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Education boards paid for 69 overseas trips in 4 years - The Irish News
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Education boards paid for 69 overseas trips in 4 years

EMIRATES: Abu Dhabi was one of the trips paid for by former education boards over a four-year period

Details of almost 70 overseas trips paid for by education boards have emerged, at a time of unprecedented budget pressures on schools.

More than £200,000 was spent on foreign travel over a four-year period, with 21 different countries among the destinations.

Five major American cities - Washington DC, Philadelphia, New York, Boston and Pittsburgh - appear on a list of trips taken outside Britain and Ireland.

The United Arab Emirates and Ethiopia also feature on the destination map.

The Irish News reported last week that teachers were sent multiple times to Belgium to discuss European studies.

The journeys came at a time when language classes, building work and school maintenance have all been slashed.

Savings of almost £200 million must be made across the education system in 2015/16, with schools being dealt repeated blows as Stormont budget pressures bite.

About 500 teachers and 1,000 support staff are expected to leave the system this year.

The cost and frequency of all trips taken by education bodies were revealed by minister John O'Dowd.

A total of 69 overseas journeys between 2011/12 and 2014/15 were paid for by the five boards, which this year merged into the single Education Authority (EA).

The total cost to the boards was £202,091. Some trips were paid by third parties, such as the British Council and European Parliament, and are, therefore, not included in the total amount published today.

Of the 69 journeys, 15 were to the US. France and Poland were the next most popular destinations, with boards picking up the tab for eight visits to each.

Trips included a conference for teachers in Berlin, planning meetings in Belgium, ICT training in Italy, youth travel to various destinations and three days of "peace building" in Poland.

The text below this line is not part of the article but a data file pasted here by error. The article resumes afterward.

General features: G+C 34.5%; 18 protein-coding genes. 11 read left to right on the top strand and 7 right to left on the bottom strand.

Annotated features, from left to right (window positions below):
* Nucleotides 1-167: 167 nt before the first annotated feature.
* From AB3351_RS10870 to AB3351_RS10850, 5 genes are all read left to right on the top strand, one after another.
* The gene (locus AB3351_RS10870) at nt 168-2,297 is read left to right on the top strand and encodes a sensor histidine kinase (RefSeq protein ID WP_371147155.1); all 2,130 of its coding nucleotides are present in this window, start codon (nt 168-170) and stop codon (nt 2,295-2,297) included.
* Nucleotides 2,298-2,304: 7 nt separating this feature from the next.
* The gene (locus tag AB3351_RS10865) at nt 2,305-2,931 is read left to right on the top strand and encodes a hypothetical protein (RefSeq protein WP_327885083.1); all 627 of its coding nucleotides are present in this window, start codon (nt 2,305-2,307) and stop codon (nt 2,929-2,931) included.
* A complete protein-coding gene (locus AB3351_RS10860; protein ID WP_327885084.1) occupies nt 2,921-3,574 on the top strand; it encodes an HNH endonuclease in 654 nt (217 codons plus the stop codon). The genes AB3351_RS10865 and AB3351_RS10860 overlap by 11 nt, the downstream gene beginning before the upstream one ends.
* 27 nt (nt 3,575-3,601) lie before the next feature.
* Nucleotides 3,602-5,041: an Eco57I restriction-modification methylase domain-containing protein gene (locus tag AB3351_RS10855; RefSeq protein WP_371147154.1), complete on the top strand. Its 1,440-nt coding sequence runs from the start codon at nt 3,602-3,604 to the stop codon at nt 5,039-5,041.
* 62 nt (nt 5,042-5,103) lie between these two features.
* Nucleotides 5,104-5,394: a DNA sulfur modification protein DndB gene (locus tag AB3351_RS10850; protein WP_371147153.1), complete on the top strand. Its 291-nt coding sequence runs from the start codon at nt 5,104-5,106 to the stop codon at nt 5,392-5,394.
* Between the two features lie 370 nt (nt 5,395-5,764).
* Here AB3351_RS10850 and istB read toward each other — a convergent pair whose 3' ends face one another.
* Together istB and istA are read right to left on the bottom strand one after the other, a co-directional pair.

Polish was included in the popular and successful Primary Modern Languages Programme, which has recently been scrapped at a saving of £900,000 a year.

Justin McCamphill, the NASUWT's national official for Northern Ireland, has said the Department of Education must prioritise the front line when making spending decisions.

Teachers and support staff, he added, face widespread job losses while resources are also being cut significantly.

"Given the current financial pressures on the public sector it is critical that every penny must be spent wisely and for the greatest benefit of pupils and schools."

A spokeswoman for the Education Authority said "international experiences enable educators to move young people into environments where identity, nationality, and religion are not necessarily seen as issues that cause division".


"By providing these types of opportunities for engaging with others from a range of backgrounds in different settings, we create space and time for educators and young people to reflect on their own assumptions and understandings.


"The most significant outcome of international experiences is that young people are better equipped to interact with others, maintain and manage new and challenging relationships.


"In this context, much of the spend on international travel for the SEELB for example relates to young people undertaking exchange trips. Some of the funding for these trips comes from CRED, the European Union and from fundraising/contributions from the young people themselves."


Country Number of trips

Austria 3

Belgium 6

Croatia 1

Czech Republic 1

Denmark 1

Ethiopia 1

France 8

Germany 6

Greece 1

Italy 5

Lithuania 1

Latvia 1

Netherlands 1

Norway 1

Poland 8

Portugal 2

Romania 1

Spain 4

Turkey 1


United States 15

Total 69


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